the_signalThe Signal, William Eubank (2014, USA). I love how science fiction is open to enigmatic stories, and I love how cinema as a medium is also suited to such stories… I mean, most of Sokurov’s films are bafflingly opaque, but I still love them. And in written science fiction, I prefer genre as far away from pulpish action/adventure as it can get. You’d think The Signal would be right up my alley, in my bailiwick, etc, etc. So it’s a shame I found The Signal so dull. I certainly believe it’s possible to put an interesting spin on familiar tropes, and this film tries desperately hard to do that. But it never quite comes off. Three MIT students track a hacker to a remote location, where they experience a close encounter. They’re then captured and held in a secret underground research facility, but manage to escape. Only to learn things are not what they thought they were. I suppose those three MIT students are the first turn-off – stories which rely on exceptional protagonists are never going to appeal to me because I am no longer a teenager. But there are some nice ideas in The Signal, it’s just that they’re married to a plot that’s far too… Hollywood, and that works against it. Disappointing.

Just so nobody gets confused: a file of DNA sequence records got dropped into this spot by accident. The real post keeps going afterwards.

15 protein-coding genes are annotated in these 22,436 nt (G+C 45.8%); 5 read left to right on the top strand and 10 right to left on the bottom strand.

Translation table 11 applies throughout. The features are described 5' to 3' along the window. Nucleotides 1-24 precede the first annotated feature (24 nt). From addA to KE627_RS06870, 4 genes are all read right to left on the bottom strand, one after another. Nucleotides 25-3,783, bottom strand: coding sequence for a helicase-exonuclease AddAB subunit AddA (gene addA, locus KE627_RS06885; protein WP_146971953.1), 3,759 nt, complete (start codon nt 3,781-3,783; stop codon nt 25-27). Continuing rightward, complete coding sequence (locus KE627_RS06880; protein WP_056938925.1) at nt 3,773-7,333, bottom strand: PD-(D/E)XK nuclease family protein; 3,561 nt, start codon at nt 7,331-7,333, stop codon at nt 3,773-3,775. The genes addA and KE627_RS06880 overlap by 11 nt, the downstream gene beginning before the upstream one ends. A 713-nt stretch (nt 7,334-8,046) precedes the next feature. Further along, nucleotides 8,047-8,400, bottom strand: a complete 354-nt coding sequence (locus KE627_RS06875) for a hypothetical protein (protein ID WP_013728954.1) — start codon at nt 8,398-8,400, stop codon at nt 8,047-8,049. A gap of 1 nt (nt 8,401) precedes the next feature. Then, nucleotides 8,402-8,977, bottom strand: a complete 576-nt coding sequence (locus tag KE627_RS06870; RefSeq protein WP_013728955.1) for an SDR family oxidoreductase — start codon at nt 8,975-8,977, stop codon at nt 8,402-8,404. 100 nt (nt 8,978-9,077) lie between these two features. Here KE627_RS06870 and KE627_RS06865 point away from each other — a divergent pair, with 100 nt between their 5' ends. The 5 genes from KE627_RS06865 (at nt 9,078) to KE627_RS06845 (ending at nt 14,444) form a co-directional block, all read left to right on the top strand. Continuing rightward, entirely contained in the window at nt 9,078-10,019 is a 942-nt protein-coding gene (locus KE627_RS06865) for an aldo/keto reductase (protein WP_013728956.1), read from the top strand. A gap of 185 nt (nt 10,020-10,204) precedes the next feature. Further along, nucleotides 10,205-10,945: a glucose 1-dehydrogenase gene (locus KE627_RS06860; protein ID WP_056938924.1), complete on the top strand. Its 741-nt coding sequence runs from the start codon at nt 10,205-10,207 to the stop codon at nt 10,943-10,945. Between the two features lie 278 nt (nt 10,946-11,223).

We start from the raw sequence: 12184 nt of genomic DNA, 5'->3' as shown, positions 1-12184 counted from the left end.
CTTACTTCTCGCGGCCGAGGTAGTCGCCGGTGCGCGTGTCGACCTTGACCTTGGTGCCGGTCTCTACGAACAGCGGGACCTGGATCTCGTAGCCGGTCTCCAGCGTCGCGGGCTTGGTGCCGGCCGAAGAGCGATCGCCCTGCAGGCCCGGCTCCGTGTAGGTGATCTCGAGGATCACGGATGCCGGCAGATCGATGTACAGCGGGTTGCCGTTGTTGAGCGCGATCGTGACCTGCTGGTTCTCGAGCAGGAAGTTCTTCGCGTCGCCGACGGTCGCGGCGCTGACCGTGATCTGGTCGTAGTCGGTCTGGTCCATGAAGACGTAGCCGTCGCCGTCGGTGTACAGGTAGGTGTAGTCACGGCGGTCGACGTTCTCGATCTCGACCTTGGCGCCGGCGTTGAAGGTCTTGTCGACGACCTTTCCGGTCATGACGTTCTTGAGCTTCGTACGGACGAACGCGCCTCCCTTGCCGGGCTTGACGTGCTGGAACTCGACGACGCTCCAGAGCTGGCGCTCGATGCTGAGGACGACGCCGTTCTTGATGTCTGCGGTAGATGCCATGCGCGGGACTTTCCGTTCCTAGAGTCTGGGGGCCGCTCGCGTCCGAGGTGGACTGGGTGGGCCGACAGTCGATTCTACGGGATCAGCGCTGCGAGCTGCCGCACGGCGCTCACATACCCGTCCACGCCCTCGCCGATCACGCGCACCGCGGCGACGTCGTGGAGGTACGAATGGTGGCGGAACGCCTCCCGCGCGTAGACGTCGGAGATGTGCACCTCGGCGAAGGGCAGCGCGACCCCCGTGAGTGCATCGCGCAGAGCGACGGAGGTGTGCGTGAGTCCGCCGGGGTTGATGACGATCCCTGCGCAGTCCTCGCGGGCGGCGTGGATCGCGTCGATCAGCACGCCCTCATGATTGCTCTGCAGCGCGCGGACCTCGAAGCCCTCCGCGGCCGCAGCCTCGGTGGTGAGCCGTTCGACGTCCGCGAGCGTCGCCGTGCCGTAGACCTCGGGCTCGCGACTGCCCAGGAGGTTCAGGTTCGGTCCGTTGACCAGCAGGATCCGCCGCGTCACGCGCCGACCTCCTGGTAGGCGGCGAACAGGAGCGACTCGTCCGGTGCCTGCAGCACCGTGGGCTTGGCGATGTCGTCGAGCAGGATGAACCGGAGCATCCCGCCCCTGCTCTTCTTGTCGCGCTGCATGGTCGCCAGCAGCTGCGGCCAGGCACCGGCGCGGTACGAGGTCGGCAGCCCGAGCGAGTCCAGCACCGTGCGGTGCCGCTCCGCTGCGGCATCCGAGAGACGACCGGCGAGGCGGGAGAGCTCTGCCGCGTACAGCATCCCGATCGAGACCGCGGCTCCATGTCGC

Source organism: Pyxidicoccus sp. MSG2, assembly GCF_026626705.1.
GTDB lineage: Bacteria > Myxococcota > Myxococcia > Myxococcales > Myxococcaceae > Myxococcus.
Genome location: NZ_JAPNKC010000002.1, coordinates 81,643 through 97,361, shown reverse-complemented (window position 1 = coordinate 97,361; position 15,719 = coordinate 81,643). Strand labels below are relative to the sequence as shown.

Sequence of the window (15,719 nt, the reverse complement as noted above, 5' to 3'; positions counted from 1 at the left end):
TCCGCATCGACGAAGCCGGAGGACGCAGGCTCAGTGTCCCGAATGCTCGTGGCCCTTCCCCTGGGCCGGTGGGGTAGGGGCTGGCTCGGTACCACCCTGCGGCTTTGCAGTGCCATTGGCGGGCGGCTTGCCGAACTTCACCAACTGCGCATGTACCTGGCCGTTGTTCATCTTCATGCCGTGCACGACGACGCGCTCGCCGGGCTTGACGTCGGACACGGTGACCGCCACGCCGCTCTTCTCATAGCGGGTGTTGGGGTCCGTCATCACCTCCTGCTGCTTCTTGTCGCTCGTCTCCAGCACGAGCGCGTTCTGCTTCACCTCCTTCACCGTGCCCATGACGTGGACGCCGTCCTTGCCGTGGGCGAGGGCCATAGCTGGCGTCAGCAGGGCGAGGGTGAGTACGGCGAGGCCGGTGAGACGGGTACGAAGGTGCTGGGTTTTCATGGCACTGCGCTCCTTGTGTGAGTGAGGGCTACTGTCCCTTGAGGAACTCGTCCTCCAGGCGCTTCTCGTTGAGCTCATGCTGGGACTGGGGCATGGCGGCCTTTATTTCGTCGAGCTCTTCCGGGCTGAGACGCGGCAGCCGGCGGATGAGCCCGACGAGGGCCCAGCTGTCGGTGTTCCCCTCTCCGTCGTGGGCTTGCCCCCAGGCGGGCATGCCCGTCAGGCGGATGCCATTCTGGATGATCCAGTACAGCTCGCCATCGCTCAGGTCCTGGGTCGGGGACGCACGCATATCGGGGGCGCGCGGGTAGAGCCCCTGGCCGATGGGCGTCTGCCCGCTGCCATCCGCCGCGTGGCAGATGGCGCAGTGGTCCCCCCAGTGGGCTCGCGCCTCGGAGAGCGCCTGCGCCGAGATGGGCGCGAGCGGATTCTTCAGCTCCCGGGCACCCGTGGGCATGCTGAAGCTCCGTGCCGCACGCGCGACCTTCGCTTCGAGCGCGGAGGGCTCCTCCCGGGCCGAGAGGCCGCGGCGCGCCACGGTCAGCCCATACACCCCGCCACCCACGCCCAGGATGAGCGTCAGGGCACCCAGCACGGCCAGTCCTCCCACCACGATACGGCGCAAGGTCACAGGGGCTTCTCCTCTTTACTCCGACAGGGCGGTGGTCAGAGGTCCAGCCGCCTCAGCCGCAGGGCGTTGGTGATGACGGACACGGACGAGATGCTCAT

idiotsThe Idiots, Lars von Trier (1998, Denmark). The more films by von Trier I watch, the more of a fan I’m becoming. I like the fact he pushes hard against what cinema is, he uses it to tell stories that most would either shy away from (perhaps for good reason) or for which cinema would not seem a suitable medium. I think The Idiots falls into the former category, because it’s a pretty tasteless plot. A group of relatively well-off adults spend their time acting as if they are mentally disabled in public. They’re not doing it to prove a point, or to make clear a social injustice. Their motives are mostly selfish, and their behaviour mostly designed to be offensive and shocking. The film has, understandably, proven controversial. I think it – accidentally – makes a few valid points, though I suspect von Trier was inspired more by shock value than social policy. Having said that, a lot has changed since 1998 in regard to care, and there are films like Elling which present an entirely different picture. Von Trier is building up an enviable oeuvre, and I suspect he will be one of a handful of present-day directors still to appear on critics’ lists of best films fifty years from now.